But the reasons for the initial protests and anger were: 1) witnesses came forward right away to say that Brown had his hands up when the final, fatal shots were fired, 2.) the police left his body in the street for everyone to see, and photograph, because they were more focused on what they were describing as an “angry mob” (but which was not at all violent) that was gathering in the area of the crime scene, 3.) because his mother found out her son was dead because someone showed her a photo taken on a phone of her son’s body in the street, 4.) because the police released an account of the shooting that contradicted that of every single independent eye witness, 5.) because unlike any other homicide, the police refused to release the name of the killer, 6.) because the police and town authorities in Ferguson have a contentious relationship with majority black community that has been building to a tipping point for years 7.) because Brown was not the first, or the last, unarmed black man to be killed by police in the last month.

        Your lack of empathy is appalling. You can’t even imagine what might have caused the anger. You can’t be bothered to even try to understand.Report

      • Stillwater in reply to zic says:

        You read one quote about one potential witness and assume the worst.

        Given the background of the story, isn’t assuming the worst the rational response? I mean, a cop killed an unarmed kid on the street, yes? That’s a pretty effing serious situation, don’t you think? One in which we *should* automatically assume the worst? Why should we give the cops the benefit of the doubt in this situation, when the uncontroversial evidence at this point suggests excessive force sociopathy on the part of the cop?

        And even if there’s a story to tell defending the cop’s actions, it’s his and the department’s burden to present that evidence. I mean, at the risk of repeating myself, they killed an unarmed kid on the street. How does that not mean anything to you?Report

      • notme in reply to zic says:


        “A young man, 18 years old, set to start college this week, was executed by a police officer for walking in the street.”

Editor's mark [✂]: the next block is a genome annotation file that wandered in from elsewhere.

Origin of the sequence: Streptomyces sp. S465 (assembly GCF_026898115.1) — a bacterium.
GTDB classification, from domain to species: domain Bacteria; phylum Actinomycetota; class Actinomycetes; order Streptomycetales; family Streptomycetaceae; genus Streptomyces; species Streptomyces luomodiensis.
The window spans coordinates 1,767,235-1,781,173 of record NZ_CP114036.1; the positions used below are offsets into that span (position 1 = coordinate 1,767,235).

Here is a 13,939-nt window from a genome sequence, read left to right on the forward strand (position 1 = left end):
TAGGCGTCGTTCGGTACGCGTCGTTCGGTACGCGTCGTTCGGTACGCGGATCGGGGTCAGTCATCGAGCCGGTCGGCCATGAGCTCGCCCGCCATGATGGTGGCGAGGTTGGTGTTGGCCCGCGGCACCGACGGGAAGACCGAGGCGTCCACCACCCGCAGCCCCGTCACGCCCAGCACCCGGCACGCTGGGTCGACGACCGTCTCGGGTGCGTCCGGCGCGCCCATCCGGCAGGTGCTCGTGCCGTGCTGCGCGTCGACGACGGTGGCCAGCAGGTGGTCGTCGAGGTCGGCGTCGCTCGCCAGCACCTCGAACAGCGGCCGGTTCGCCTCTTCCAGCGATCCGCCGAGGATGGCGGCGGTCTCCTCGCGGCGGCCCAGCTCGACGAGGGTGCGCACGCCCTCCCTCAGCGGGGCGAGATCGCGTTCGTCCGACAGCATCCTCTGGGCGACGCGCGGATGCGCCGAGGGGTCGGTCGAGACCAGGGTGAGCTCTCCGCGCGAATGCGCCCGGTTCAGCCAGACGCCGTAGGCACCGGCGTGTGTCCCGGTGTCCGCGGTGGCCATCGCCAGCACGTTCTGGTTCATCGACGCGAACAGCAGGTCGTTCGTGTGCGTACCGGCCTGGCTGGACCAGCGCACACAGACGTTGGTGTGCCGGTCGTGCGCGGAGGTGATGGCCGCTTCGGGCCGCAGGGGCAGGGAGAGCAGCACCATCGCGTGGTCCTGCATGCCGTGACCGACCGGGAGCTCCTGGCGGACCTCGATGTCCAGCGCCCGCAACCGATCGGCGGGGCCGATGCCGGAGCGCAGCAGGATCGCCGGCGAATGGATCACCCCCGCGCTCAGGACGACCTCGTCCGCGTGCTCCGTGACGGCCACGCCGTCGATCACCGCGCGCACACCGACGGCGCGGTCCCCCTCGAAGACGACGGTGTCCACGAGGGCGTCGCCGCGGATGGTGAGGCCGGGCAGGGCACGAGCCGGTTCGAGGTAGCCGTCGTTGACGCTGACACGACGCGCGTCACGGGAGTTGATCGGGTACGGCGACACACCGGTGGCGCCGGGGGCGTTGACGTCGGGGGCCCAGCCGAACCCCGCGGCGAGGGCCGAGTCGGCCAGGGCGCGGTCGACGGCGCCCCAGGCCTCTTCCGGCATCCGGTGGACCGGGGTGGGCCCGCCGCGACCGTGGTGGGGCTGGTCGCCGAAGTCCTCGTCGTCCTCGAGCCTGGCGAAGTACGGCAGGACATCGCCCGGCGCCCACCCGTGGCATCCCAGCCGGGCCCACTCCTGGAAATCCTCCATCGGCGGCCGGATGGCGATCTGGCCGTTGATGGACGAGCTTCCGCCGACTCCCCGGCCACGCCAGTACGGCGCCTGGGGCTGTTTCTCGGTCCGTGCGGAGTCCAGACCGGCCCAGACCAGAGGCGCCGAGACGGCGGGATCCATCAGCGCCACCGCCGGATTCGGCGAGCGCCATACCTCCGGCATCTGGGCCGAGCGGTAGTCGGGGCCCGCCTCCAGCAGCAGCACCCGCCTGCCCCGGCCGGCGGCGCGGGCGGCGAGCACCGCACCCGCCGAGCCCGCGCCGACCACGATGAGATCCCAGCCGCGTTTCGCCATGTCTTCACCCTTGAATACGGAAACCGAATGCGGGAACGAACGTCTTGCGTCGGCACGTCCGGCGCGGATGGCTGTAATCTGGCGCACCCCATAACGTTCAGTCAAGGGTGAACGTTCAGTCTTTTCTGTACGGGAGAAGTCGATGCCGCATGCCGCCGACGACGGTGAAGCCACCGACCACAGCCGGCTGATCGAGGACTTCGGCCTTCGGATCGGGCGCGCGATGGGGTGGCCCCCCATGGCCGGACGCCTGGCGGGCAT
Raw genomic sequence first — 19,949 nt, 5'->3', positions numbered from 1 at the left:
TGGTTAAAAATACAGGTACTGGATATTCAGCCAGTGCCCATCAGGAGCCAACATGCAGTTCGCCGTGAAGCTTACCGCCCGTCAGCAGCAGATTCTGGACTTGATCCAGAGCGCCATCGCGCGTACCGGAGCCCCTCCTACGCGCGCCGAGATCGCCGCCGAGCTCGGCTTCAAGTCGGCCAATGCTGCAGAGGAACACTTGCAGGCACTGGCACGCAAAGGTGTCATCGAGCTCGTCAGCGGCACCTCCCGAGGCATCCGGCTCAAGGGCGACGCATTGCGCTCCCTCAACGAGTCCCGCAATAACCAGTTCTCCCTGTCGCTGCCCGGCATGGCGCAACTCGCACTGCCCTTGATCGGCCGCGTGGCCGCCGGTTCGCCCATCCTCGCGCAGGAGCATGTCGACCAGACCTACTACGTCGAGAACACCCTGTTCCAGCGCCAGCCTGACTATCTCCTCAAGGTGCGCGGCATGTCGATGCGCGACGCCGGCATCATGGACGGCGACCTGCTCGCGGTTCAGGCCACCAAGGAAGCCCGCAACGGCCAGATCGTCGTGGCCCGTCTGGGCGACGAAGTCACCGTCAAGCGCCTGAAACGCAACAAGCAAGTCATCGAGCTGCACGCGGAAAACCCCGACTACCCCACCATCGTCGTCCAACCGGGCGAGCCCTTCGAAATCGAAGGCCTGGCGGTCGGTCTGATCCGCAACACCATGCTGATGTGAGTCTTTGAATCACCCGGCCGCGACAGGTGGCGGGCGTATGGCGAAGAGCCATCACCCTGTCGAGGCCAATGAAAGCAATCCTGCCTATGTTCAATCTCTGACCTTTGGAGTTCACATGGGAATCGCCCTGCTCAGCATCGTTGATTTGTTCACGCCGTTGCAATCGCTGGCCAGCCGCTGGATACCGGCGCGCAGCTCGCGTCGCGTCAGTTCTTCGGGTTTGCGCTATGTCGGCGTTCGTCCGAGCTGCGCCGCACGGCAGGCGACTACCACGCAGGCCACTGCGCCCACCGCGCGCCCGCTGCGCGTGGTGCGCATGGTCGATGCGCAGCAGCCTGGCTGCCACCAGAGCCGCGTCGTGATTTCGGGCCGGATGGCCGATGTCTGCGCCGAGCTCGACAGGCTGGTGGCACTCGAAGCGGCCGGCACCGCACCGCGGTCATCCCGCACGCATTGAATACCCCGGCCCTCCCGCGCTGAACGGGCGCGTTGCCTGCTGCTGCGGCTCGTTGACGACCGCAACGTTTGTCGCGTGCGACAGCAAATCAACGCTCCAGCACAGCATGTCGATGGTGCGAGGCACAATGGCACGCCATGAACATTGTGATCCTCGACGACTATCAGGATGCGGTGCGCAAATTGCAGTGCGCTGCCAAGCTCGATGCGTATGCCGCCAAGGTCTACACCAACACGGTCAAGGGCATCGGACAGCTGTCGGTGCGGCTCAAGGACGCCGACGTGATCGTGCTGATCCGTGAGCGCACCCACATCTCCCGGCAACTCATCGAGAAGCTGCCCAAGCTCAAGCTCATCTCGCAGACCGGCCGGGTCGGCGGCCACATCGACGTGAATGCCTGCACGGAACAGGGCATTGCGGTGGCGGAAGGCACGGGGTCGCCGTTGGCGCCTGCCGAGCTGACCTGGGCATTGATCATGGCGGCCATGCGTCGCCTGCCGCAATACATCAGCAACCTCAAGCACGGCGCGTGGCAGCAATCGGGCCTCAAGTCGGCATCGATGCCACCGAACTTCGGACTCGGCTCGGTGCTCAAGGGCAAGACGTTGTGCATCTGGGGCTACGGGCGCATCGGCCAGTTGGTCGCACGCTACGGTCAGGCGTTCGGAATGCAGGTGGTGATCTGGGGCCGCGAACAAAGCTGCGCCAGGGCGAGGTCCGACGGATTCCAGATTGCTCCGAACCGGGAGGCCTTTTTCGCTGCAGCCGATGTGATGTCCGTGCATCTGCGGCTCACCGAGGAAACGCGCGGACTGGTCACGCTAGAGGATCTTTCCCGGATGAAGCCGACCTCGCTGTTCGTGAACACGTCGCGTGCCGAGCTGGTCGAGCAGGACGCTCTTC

As an attorney I deal in facts not the speculation above that you so readily substitute. If you want to be upset fine, atleast know the all the facts first. It is too early to make such sweeping statement as the one above. What will you say if the officer is cleared after an investigation? It doesn’t sound like you could even imagine such a thing.


        Everyone even the cop is innocent until proven guilty in a court of law not the court of public opinion.Report

      • Stillwater in reply to zic says:


        The cop killed a kid. What could possible suffice for his innocence? That the kid had an outstanding? Had priors? That it’s against the law to resist when a cop grabs your shirt (and throat) through the driver side glass?

        What, in your mind, could possible exonerate the cop given that an *unarmed* person is dead as a result of his actions?

        I know, shit happens. Being a white cop in a black city is fucking stressfull. THose poor, poor police officers. (Wait, didn’t Jaybird say that already?……)Report

      • Chris in reply to zic says:

        When the state kills someone for a crime, it is an execution, is it not? And the cop accosted Brown and his friend because they were walking in the street and did not get out of the street when he demanded they do so. None of that is in dispute.

        I’m going to say this again: if all you have to add to this conversation is ignorance of the facts, add it to a different conversation.Report